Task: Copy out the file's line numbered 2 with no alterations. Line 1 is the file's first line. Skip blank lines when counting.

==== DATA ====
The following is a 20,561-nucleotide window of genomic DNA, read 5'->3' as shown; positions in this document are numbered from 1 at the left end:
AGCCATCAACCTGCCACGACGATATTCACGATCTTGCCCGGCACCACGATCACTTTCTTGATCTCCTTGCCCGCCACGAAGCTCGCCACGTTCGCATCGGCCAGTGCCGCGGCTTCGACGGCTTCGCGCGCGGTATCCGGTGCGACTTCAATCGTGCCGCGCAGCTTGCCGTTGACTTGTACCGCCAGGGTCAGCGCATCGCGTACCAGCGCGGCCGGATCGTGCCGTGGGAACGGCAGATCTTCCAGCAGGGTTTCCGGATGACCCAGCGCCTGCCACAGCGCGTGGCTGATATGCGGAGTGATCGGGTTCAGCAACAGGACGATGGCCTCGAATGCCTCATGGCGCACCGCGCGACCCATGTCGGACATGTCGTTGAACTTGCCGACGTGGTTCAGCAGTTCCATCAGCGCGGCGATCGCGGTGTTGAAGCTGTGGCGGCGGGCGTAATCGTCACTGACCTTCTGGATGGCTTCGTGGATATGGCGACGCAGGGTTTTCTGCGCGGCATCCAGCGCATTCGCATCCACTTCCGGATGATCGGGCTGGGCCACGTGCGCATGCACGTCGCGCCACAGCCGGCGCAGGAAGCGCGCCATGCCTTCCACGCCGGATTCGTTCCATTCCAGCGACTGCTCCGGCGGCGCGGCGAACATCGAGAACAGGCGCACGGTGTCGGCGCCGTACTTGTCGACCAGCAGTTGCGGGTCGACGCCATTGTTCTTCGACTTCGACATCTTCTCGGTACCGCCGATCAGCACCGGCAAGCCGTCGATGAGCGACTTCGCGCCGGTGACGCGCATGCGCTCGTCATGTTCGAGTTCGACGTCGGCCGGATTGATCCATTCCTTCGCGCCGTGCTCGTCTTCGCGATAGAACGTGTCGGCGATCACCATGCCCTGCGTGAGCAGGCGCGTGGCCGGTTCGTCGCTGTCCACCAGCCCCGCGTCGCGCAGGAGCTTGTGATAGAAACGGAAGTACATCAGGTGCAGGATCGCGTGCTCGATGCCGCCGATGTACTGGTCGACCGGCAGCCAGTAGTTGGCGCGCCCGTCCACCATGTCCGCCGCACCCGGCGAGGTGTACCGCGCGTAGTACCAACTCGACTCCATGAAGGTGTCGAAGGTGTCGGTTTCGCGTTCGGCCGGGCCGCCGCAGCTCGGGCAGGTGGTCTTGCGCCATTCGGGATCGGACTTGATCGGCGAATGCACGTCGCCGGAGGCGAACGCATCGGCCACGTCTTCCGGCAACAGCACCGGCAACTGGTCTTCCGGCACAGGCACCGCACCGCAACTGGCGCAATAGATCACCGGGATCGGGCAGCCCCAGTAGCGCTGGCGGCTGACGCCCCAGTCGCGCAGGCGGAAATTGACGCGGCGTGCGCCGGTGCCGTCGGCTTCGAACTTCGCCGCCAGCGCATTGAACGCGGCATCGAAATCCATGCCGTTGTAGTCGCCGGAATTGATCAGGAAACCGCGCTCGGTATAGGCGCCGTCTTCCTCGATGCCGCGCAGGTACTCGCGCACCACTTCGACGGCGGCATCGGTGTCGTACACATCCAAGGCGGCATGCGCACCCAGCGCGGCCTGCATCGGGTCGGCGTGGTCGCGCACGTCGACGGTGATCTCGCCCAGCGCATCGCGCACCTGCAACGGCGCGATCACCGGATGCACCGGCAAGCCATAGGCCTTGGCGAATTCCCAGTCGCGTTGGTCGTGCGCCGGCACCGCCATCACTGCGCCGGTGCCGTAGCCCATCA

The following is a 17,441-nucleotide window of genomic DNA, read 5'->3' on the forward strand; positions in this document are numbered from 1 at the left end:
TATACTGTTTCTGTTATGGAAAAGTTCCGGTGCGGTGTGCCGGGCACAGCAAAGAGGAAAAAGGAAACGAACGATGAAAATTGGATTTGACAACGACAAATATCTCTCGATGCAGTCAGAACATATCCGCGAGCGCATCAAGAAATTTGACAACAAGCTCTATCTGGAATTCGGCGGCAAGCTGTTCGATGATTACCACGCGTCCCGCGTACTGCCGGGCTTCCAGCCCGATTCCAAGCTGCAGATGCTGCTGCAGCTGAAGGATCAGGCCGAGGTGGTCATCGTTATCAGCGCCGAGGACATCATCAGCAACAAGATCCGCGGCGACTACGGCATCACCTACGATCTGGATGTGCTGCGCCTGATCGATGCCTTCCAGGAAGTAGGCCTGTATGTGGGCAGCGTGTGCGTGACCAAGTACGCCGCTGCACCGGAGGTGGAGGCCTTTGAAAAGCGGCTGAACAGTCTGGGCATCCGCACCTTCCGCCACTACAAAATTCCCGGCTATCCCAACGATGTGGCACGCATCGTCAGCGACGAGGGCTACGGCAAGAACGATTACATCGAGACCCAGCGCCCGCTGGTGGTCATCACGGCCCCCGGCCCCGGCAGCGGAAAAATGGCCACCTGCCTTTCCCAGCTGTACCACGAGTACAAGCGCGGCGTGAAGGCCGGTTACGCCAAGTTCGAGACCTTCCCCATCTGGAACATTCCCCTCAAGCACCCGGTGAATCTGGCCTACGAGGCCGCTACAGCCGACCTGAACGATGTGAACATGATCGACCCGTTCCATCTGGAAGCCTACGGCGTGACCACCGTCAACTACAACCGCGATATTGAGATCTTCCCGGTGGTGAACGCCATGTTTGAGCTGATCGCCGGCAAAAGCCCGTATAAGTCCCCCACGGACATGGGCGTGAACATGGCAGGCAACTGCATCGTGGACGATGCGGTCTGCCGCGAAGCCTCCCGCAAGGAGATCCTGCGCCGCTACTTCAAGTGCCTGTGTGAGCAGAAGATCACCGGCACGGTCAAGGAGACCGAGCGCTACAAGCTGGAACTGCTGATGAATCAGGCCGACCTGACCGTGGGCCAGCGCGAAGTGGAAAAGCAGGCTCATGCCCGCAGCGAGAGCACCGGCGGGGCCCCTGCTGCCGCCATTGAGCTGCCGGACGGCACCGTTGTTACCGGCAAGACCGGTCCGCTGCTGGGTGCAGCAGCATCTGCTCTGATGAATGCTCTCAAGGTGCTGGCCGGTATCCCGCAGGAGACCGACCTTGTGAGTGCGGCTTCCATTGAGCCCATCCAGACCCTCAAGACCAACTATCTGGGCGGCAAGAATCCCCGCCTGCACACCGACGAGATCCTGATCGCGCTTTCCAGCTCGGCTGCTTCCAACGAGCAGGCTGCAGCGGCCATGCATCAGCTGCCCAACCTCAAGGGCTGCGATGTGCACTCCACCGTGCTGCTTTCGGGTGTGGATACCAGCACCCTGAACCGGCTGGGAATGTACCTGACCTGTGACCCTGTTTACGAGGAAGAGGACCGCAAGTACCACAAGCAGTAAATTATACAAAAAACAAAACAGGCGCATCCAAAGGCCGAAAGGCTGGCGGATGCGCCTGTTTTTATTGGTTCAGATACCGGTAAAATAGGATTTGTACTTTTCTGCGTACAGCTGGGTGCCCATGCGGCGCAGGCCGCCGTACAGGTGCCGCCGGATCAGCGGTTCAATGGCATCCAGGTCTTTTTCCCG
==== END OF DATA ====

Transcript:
AGCCATCAACCTGCCACGACGATATTCACGATCTTGCCCGGCACCACGATCACTTTCTTGATCTCCTTGCCCGCCACGAAGCTCGCCACGTTCGCATCGGCCAGTGCCGCGGCTTCGACGGCTTCGCGCGCGGTATCCGGTGCGACTTCAATCGTGCCGCGCAGCTTGCCGTTGACTTGTACCGCCAGGGTCAGCGCATCGCGTACCAGCGCGGCCGGATCGTGCCGTGGGAACGGCAGATCTTCCAGCAGGGTTTCCGGATGACCCAGCGCCTGCCACAGCGCGTGGCTGATATGCGGAGTGATCGGGTTCAGCAACAGGACGATGGCCTCGAATGCCTCATGGCGCACCGCGCGACCCATGTCGGACATGTCGTTGAACTTGCCGACGTGGTTCAGCAGTTCCATCAGCGCGGCGATCGCGGTGTTGAAGCTGTGGCGGCGGGCGTAATCGTCACTGACCTTCTGGATGGCTTCGTGGATATGGCGACGCAGGGTTTTCTGCGCGGCATCCAGCGCATTCGCATCCACTTCCGGATGATCGGGCTGGGCCACGTGCGCATGCACGTCGCGCCACAGCCGGCGCAGGAAGCGCGCCATGCCTTCCACGCCGGATTCGTTCCATTCCAGCGACTGCTCCGGCGGCGCGGCGAACATCGAGAACAGGCGCACGGTGTCGGCGCCGTACTTGTCGACCAGCAGTTGCGGGTCGACGCCATTGTTCTTCGACTTCGACATCTTCTCGGTACCGCCGATCAGCACCGGCAAGCCGTCGATGAGCGACTTCGCGCCGGTGACGCGCATGCGCTCGTCATGTTCGAGTTCGACGTCGGCCGGATTGATCCATTCCTTCGCGCCGTGCTCGTCTTCGCGATAGAACGTGTCGGCGATCACCATGCCCTGCGTGAGCAGGCGCGTGGCCGGTTCGTCGCTGTCCACCAGCCCCGCGTCGCGCAGGAGCTTGTGATAGAAACGGAAGTACATCAGGTGCAGGATCGCGTGCTCGATGCCGCCGATGTACTGGTCGACCGGCAGCCAGTAGTTGGCGCGCCCGTCCACCATGTCCGCCGCACCCGGCGAGGTGTACCGCGCGTAGTACCAACTCGACTCCATGAAGGTGTCGAAGGTGTCGGTTTCGCGTTCGGCCGGGCCGCCGCAGCTCGGGCAGGTGGTCTTGCGCCATTCGGGATCGGACTTGATCGGCGAATGCACGTCGCCGGAGGCGAACGCATCGGCCACGTCTTCCGGCAACAGCACCGGCAACTGGTCTTCCGGCACAGGCACCGCACCGCAACTGGCGCAATAGATCACCGGGATCGGGCAGCCCCAGTAGCGCTGGCGGCTGACGCCCCAGTCGCGCAGGCGGAAATTGACGCGGCGTGCGCCGGTGCCGTCGGCTTCGAACTTCGCCGCCAGCGCATTGAACGCGGCATCGAAATCCATGCCGTTGTAGTCGCCGGAATTGATCAGGAAACCGCGCTCGGTATAGGCGCCGTCTTCCTCGATGCCGCGCAGGTACTCGCGCACCACTTCGACGGCGGCATCGGTGTCGTACACATCCAAGGCGGCATGCGCACCCAGCGCGGCCTGCATCGGGTCGGCGTGGTCGCGCACGTCGACGGTGATCTCGCCCAGCGCATCGCGCACCTGCAACGGCGCGATCACCGGATGCACCGGCAAGCCATAGGCCTTGGCGAATTCCCAGTCGCGTTGGTCGTGCGCCGGCACCGCCATCACTGCGCCGGTGCCGTAGCCCATCA